Mount Logan Fremont Glacier / 洛根山費力蒙冰川

The enormous amount of effort put into last week’s climb yielded no views on the summit. So this week, I kept my fingers crossed for good weather on Mount Logan. For this long of an approach, it would have1 been a pity not to get decent views.

Mount Logan Summit
Mount Logan Summit

See more trip photos here.

Mount Logan at a Glance

Access: Thunder Creek Trailhead
Round Trip: TBD
Elevation Range: 1240′-9087′
Gear: helmet, crampons, ice ax

GPS Track: available
Dog-Friendly: no pets

Logistics Overview

September 12-14, 2015

Overview > Day 1 > Day 2 > Day 3

Day 1 – Saturday, September 12
Approach to Thunder Basin
Night 1 – Thunder Basin Camp at 6000′

Day 2 – Sunday, September 13
Mount Logan
Night 2 – Junction Camp

Day 3 – Monday, September 14
Exit


Day 1

Approach to Thunder Basin

Overview > Day 1 > Day 2 > Day 3

Hiking to Thunder Basin

This trip was perhaps the loneliest of all my solo outings. The 16-mile hike to Thunder Basin felt incredibly long without seeing other hikers. For the most part, views were spotty throughout the forest. So I couldn’t take my mind off the long trek by having scenery to enjoy.

The sky gradually darkened during the last two miles to the high camp at 6000′. After scouting, I found an excellent campsite. I was just half a mile north of Park Creek Pass. Tonight, the starry sky had a tint of the city light pollution. But it wasn’t too terrible to photograph the Milky Way and star trails over Mount Buckner.

See more trip photos here.

Day 2

Mont Logan

Overview > Day 1 > Day 2 > Day 3

Mount Logan Climb

Early the next morning, the weather took a drastic turn suddenly. Low clouds took over the area along with the wind gusts. But it didn’t concern me much, as the forecast showed a sunny weekend. So after waiting for another hour at camp, the sky eventually cleared. Then I grabbed my gear and went up the mountain.

Most parties stay low to bypass the southwest ridge at 6600′. So they could traverse northeast up to the west face. But I initially aimed too high, and the terrain quickly steepened. So I downclimbed 200′ through a notch at 7800′ to avoid cliffs. From there, I went onto the west slopes. Then I traveled north toward the Fremont Glacier. Views were increasingly better, the higher I went.

See more trip photos here.

Fremont Glacier to South Ridge

I took a lunch break before Point 8248. Then I started traveling northeast, aiming for the hogback at the top of the glacier. From there, I surveyed the area for a suitable spot to move off the snow. But upon first glance, I didn’t see a decent place with snow over the rocks for a smooth transition.

Soon, I found the receding snow bridge. But it just barely touched the ledge on the other side. So with careful maneuvering, I was able to use it to get on the rocks. From there, the rest of the scramble was on exposed class 3 terrain. Shortly, I arrived at the 8700′ notch. Then I followed a faint path while moving west on the ridgeline. Eventually, I arrived on the summit in the early afternoon.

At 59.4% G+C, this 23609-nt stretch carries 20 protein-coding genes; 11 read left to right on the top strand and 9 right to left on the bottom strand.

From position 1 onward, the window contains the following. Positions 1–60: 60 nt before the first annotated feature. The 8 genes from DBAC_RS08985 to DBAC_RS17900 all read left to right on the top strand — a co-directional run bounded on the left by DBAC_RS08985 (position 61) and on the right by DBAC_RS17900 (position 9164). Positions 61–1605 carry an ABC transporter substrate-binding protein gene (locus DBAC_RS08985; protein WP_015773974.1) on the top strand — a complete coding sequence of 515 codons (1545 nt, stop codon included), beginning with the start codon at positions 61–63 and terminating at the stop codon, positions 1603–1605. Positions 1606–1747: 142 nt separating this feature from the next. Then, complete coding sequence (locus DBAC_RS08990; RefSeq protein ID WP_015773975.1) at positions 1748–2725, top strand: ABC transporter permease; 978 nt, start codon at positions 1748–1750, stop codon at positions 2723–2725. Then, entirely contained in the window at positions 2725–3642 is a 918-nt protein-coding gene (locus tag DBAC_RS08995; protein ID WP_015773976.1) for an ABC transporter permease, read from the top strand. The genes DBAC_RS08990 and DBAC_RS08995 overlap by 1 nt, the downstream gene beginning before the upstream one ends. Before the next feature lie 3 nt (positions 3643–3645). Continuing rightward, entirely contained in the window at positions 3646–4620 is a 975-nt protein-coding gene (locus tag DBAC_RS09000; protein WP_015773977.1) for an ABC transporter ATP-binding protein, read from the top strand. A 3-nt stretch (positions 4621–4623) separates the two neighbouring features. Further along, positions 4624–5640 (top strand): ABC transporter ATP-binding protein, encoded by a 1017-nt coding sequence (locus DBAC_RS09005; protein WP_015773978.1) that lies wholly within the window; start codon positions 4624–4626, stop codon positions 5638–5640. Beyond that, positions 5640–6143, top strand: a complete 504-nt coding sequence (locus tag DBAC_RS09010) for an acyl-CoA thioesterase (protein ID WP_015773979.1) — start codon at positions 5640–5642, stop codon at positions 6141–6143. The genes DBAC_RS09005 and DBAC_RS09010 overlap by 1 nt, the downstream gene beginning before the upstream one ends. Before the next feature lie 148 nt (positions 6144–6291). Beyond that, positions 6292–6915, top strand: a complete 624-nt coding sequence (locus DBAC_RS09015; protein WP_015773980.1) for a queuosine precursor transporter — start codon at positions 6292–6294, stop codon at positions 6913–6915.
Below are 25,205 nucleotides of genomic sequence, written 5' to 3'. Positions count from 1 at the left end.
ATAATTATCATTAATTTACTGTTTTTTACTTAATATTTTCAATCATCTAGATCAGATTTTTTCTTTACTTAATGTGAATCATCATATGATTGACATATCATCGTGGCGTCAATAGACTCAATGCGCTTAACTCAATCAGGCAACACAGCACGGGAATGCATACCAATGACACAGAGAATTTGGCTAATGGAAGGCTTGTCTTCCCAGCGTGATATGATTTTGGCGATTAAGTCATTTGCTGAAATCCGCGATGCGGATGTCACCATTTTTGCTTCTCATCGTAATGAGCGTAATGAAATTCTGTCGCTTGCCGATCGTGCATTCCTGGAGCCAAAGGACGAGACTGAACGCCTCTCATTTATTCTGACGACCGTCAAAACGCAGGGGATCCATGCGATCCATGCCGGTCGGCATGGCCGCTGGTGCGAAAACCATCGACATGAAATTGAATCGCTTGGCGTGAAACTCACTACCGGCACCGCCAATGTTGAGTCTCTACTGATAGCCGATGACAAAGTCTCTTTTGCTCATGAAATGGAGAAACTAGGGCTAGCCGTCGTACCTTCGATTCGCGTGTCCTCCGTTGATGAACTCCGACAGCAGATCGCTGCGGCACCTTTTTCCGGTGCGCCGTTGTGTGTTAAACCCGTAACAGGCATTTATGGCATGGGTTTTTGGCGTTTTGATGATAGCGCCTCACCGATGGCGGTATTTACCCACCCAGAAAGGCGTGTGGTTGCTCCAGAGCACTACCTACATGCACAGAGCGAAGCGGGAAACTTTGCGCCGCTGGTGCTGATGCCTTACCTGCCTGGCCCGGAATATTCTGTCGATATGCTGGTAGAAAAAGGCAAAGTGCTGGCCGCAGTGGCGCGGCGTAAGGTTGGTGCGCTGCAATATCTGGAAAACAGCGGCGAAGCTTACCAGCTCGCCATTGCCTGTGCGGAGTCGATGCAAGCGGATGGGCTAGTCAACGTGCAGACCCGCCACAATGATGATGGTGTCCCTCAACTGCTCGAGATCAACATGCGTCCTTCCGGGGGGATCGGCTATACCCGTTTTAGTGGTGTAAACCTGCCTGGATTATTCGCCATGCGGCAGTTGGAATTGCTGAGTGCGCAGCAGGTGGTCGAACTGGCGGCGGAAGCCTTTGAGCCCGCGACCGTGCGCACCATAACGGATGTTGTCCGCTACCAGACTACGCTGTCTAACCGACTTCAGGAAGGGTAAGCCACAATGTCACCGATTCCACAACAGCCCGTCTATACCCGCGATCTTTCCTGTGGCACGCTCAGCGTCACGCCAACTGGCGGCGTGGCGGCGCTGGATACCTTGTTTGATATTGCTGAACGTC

See more trip photos here.

Mount Logan Summit Views Plus Descent

Holy isht! I made it up to the top of this humongous mountain finally. Logan is beautiful in all directions. But I particularly like the northern landscape from the Ragged Ridge. The views went for miles on this gorgeous day. I’d occasionally glance over at Goode Mountain. The north face looked nearly vertical. But it’s unlikely that I would get to it before the first snowfall.

I took some time to take in the views. Then it was time for me to go back down to the campsite. The receding snow bridge was the only crux on the exit. Because of the angle, it looked easier getting off than getting back on it. But I reached out and then dug the ice ax deep into the hard snow. Then one leg at a time, I slowly climbed back onto the glacier.

See more trip photos here.

Getting Back to Highway 20

I went back to camp in the late afternoon. So I packed up quickly. Later, I took a much-needed nap in the tent. Then I set off on the long 18-mile hike back out to Highway 20. But I ended up getting back to Skagit Queen Camp right after dark. So from there, I walked the next four miles slowly back to the Junction Camp. But not before going back up the annoying 1000′ elevation.

The time was now 11 PM. It was too exhausting of a day to think about hiking the rest nine miles back to the car. So I decided to spend the second night at the Junction Camp. Oops, I didn’t have a permit for this campsite. This trail crossing marked the halfway point between the high camp and the Thunder Creek Trailhead. So it’s like I was there already!

See more trip photos here.

Day 3

Exit

Overview > Day 1 > Day 2 > Day 3

Outro

I woke up early the next morning. So I packed up without having breakfast. I wanted to get back out to my car and have a decent meal later. So I embarked on the rest of the nine miles back to the trailhead. My big toes were having issues from the stiff boots.

Kodak moment on Mount Logan
Kodak moment on Mount Logan

See more trip photos here.

Overview > Day 1 > Day 2 > Day 3

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